In this post, I want to explain why I think most technical folk would benefit from a blog that they keep fairly up to date. I originally posted this few years ago here and have made some small edits for this version.
For some context for people who don't know me, I am not a professional blogger or anything like that, I kind of enjoy writing but at my core, I am a developer, I like tinkering with stuff and swapping things around to figure out why stuff works. This means that my experience has largely been writing about dev stuff, primarily for other developers and future me when I forget about something.
So, what good things have happened to me that I think can happen to you as a result of blogging?
A blog as kind of like a self-updating CV, it talks about projects you have worked on and challenges you have overcome, it even timestamps things for you to give people an idea of how long you have been into a particular field of interest.
At a job interview wouldn't it be excellent if you were asked a question and one of the references you gave in your answer was a blog post you had already written? It shows a potential employer that you are keen enough about the industry and are already knee deep in the challenges they are currently facing.
In terms of getting noticed, I have found a blog to really help, folk looking for folk to work with or hire are generally pretty lazy (like all people!) and they are going to pick the path of least resistance, if someone comes to them and tasks them with finding someone in technology x who lives in location y, you can be damn sure that is going straight into a google search and if they can find a local dev with knowledge of that stack, you know you will be getting contacted.
I'm now contracting, and the majority of potential clients haven't been looking specifically to hire us, but know of us because of the blog.
This is one of my favourite things that has come out of me blogging and that is more writing! I have two quick examples for this;
The first was I was asked to write for the IEEE journal because of an article I put together about StackOverflow had I not of written the article, it would never have been retweeted by the founders and the person who contacted me to write an article would never have known I existed.
The second is that it was a quick post I had written about Bootstrap's Typeahead functionality which made Packt Publishing contact me about writing a book on Twitter's Typeahead functionality. The only factor in them first contacting me was that blog post, there was nothing else on the internet that would suggest I even knew what typeahead functionality even was. (the book is now very out of date!)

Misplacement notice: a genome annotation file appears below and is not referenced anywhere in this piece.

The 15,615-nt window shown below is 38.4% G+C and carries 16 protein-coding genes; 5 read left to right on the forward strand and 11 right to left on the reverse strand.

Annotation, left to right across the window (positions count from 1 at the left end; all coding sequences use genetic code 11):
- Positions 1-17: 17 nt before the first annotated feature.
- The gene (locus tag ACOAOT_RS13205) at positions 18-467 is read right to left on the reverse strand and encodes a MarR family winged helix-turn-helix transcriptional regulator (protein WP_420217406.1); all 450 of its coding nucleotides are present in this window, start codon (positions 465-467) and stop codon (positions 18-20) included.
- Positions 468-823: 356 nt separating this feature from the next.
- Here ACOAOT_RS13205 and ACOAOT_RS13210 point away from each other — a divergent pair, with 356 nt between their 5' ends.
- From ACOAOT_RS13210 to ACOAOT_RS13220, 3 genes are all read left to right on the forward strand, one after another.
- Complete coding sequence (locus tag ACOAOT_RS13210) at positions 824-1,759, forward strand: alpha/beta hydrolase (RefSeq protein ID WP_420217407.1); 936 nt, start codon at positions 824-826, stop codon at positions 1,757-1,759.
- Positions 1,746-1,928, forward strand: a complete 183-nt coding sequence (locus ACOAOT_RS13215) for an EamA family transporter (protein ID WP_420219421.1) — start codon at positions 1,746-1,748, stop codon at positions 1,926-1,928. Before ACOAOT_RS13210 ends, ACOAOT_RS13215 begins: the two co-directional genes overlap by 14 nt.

If you blog about problems that you are facing that are non-trivial (there isn't already a standard solution that is easily searchable) then chances are people will find your blog when they come looking for the same problem, that being the case having a couple of non-obtrusive adverts is a nice way to make a modest amount of passive income, it certainly pays for domain name renewal and stuff like that.
Some of the free stuff I have been offered whilst blogging includes;
- Free copies of books to review
- Free passes to conferences so long as I do a write up
- Free and early access to software to give my thoughts on it
I have a very modest amount of traffic and it isn't well known by any stretch of the imagination, but I have to say I turn down more stuff than I ever imagined I would be offered.
Helping people is nice and feels good, if something took you a long time and you write about the steps you took in order to help someone else out you get a nice feeling when people send you comments saying things like "You saved me a days work", or even just a "Thanks!"
If you work on or with Open Source software then you already have so many people to thank that make your life so much easier every day and I think leaving little clues to help people figure out there own issues is one way you can give back to the community.
I find that blogging really helps solidify my thoughts on something, it is one thing to read something and think you understand it, but when you try and write about it yourself you will find you need to pause and consider what you are trying to say and what is going to be the best way to say it. Also, if you have strayed in your thinking there will surely be someone in the comments that will point you back in the right direction.
As I am sure the slew of grammatical errors in this post will likely attest to, I am in no way an expert at writing, but even I have to admit as I look back at earlier posts that this is something I have improved upon as I have written more. Likewise with typing - sure I am a developer by trade so I need to be in front of a keyboard a lot, but typing in programming languages is vastly different from typing in English.
Sometimes you just don't want to do any real work, but you do want to do something productive, I have found that occasionally banging out a quick blog post gives you that quick productivity fix without actually accomplishing anything on your to-do list (do you think this blog post has been on my to-do list? It has not!).
This isn't an ideal way to work 100% of the time, but once in a while I don't think hurts.
Share your blog in the comments below!